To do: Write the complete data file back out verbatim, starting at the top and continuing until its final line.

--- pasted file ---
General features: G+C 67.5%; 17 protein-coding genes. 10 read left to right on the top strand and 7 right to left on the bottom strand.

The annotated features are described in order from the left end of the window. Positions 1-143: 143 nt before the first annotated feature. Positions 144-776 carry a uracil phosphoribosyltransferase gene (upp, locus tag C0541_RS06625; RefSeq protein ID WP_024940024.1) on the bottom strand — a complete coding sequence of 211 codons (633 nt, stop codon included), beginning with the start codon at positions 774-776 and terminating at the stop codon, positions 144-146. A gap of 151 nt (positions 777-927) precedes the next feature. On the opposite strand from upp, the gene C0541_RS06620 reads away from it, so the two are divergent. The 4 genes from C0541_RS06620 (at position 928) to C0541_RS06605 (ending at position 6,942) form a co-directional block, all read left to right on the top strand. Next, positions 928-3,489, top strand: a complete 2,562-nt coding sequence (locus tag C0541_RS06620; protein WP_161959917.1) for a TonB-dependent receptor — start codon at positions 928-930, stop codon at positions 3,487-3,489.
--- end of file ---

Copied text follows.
General features: G+C 67.5%; 17 protein-coding genes. 10 read left to right on the top strand and 7 right to left on the bottom strand.

The annotated features are described in order from the left end of the window. Positions 1-143: 143 nt before the first annotated feature. Positions 144-776 carry a uracil phosphoribosyltransferase gene (upp, locus tag C0541_RS06625; RefSeq protein ID WP_024940024.1) on the bottom strand — a complete coding sequence of 211 codons (633 nt, stop codon included), beginning with the start codon at positions 774-776 and terminating at the stop codon, positions 144-146. A gap of 151 nt (positions 777-927) precedes the next feature. On the opposite strand from upp, the gene C0541_RS06620 reads away from it, so the two are divergent. The 4 genes from C0541_RS06620 (at position 928) to C0541_RS06605 (ending at position 6,942) form a co-directional block, all read left to right on the top strand. Next, positions 928-3,489, top strand: a complete 2,562-nt coding sequence (locus tag C0541_RS06620; protein WP_161959917.1) for a TonB-dependent receptor — start codon at positions 928-930, stop codon at positions 3,487-3,489.